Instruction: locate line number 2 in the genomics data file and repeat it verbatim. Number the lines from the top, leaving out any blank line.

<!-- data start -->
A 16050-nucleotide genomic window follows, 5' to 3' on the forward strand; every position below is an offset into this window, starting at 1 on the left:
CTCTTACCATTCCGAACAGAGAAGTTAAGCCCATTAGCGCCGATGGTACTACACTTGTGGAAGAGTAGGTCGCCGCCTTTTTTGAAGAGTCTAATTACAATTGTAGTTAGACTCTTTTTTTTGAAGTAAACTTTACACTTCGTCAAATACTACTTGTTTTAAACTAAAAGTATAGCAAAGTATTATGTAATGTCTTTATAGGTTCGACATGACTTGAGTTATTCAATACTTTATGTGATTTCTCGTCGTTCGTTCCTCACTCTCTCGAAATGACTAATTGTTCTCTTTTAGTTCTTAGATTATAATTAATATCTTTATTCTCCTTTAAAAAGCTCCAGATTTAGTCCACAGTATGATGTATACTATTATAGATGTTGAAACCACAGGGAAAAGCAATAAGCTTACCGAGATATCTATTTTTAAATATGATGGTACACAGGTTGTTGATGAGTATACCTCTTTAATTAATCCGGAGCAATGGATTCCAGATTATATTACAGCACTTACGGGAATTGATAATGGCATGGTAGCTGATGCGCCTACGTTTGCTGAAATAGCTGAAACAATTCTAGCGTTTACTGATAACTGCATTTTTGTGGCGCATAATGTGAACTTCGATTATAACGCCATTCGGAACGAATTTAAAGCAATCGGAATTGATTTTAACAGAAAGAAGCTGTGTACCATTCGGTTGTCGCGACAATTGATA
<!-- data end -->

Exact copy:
CTCTTACCATTCCGAACAGAGAAGTTAAGCCCATTAGCGCCGATGGTACTACACTTGTGGAAGAGTAGGTCGCCGCCTTTTTTGAAGAGTCTAATTACAATTGTAGTTAGACTCTTTTTTTTGAAGTAAACTTTACACTTCGTCAAATACTACTTGTTTTAAACTAAAAGTATAGCAAAGTATTATGTAATGTCTTTATAGGTTCGACATGACTTGAGTTATTCAATACTTTATGTGATTTCTCGTCGTTCGTTCCTCACTCTCTCGAAATGACTAATTGTTCTCTTTTAGTTCTTAGATTATAATTAATATCTTTATTCTCCTTTAAAAAGCTCCAGATTTAGTCCACAGTATGATGTATACTATTATAGATGTTGAAACCACAGGGAAAAGCAATAAGCTTACCGAGATATCTATTTTTAAATATGATGGTACACAGGTTGTTGATGAGTATACCTCTTTAATTAATCCGGAGCAATGGATTCCAGATTATATTACAGCACTTACGGGAATTGATAATGGCATGGTAGCTGATGCGCCTACGTTTGCTGAAATAGCTGAAACAATTCTAGCGTTTACTGATAACTGCATTTTTGTGGCGCATAATGTGAACTTCGATTATAACGCCATTCGGAACGAATTTAAAGCAATCGGAATTGATTTTAACAGAAAGAAGCTGTGTACCATTCGGTTGTCGCGACAATTGATA